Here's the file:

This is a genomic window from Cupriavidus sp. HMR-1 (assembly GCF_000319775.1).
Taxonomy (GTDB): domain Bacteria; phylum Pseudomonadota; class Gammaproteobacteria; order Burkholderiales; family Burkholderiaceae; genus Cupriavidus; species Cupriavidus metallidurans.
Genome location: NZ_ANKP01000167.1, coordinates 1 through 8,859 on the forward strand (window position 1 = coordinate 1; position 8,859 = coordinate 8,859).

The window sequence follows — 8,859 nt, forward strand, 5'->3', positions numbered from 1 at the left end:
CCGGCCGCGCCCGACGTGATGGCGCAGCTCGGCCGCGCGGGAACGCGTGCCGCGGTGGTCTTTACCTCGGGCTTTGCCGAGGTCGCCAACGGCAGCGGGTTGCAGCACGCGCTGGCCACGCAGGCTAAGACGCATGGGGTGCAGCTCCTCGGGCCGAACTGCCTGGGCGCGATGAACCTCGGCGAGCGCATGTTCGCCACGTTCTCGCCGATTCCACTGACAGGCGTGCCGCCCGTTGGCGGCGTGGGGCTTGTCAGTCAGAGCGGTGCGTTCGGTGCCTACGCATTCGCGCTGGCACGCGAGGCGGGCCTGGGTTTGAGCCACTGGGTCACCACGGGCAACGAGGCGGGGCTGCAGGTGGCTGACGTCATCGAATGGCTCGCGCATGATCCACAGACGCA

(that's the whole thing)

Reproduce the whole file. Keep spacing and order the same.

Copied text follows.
This is a genomic window from Cupriavidus sp. HMR-1 (assembly GCF_000319775.1).
Taxonomy (GTDB): domain Bacteria; phylum Pseudomonadota; class Gammaproteobacteria; order Burkholderiales; family Burkholderiaceae; genus Cupriavidus; species Cupriavidus metallidurans.
Genome location: NZ_ANKP01000167.1, coordinates 1 through 8,859 on the forward strand (window position 1 = coordinate 1; position 8,859 = coordinate 8,859).

The window sequence follows — 8,859 nt, forward strand, 5'->3', positions numbered from 1 at the left end:
CCGGCCGCGCCCGACGTGATGGCGCAGCTCGGCCGCGCGGGAACGCGTGCCGCGGTGGTCTTTACCTCGGGCTTTGCCGAGGTCGCCAACGGCAGCGGGTTGCAGCACGCGCTGGCCACGCAGGCTAAGACGCATGGGGTGCAGCTCCTCGGGCCGAACTGCCTGGGCGCGATGAACCTCGGCGAGCGCATGTTCGCCACGTTCTCGCCGATTCCACTGACAGGCGTGCCGCCCGTTGGCGGCGTGGGGCTTGTCAGTCAGAGCGGTGCGTTCGGTGCCTACGCATTCGCGCTGGCACGCGAGGCGGGCCTGGGTTTGAGCCACTGGGTCACCACGGGCAACGAGGCGGGGCTGCAGGTGGCTGACGTCATCGAATGGCTCGCGCATGATCCACAGACGCA